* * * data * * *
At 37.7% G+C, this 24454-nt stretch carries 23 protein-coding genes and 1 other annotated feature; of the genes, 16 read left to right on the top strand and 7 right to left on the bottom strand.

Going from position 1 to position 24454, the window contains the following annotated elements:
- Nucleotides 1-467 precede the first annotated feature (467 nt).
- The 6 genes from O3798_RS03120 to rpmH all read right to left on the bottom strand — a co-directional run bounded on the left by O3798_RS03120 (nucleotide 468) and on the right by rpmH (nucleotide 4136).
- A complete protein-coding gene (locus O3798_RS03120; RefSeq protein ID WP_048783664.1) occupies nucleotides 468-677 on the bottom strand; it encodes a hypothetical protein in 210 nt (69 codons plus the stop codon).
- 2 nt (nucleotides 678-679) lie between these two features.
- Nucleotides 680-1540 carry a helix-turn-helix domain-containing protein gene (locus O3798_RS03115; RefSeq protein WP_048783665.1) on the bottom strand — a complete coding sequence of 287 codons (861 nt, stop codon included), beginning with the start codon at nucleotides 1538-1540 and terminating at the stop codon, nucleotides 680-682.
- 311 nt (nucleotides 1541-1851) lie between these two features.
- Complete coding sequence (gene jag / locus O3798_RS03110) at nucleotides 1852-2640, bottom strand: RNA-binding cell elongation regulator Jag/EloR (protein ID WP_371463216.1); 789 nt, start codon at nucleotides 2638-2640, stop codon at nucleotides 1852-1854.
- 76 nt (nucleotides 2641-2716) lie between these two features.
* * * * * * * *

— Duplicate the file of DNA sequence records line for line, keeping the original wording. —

At 37.7% G+C, this 24454-nt stretch carries 23 protein-coding genes and 1 other annotated feature; of the genes, 16 read left to right on the top strand and 7 right to left on the bottom strand.

Going from position 1 to position 24454, the window contains the following annotated elements:
- Nucleotides 1-467 precede the first annotated feature (467 nt).
- The 6 genes from O3798_RS03120 to rpmH all read right to left on the bottom strand — a co-directional run bounded on the left by O3798_RS03120 (nucleotide 468) and on the right by rpmH (nucleotide 4136).
- A complete protein-coding gene (locus O3798_RS03120; RefSeq protein ID WP_048783664.1) occupies nucleotides 468-677 on the bottom strand; it encodes a hypothetical protein in 210 nt (69 codons plus the stop codon).
- 2 nt (nucleotides 678-679) lie between these two features.
- Nucleotides 680-1540 carry a helix-turn-helix domain-containing protein gene (locus O3798_RS03115; RefSeq protein WP_048783665.1) on the bottom strand — a complete coding sequence of 287 codons (861 nt, stop codon included), beginning with the start codon at nucleotides 1538-1540 and terminating at the stop codon, nucleotides 680-682.
- 311 nt (nucleotides 1541-1851) lie between these two features.
- Complete coding sequence (gene jag / locus O3798_RS03110) at nucleotides 1852-2640, bottom strand: RNA-binding cell elongation regulator Jag/EloR (protein ID WP_371463216.1); 789 nt, start codon at nucleotides 2638-2640, stop codon at nucleotides 1852-1854.
- 76 nt (nucleotides 2641-2716) lie between these two features.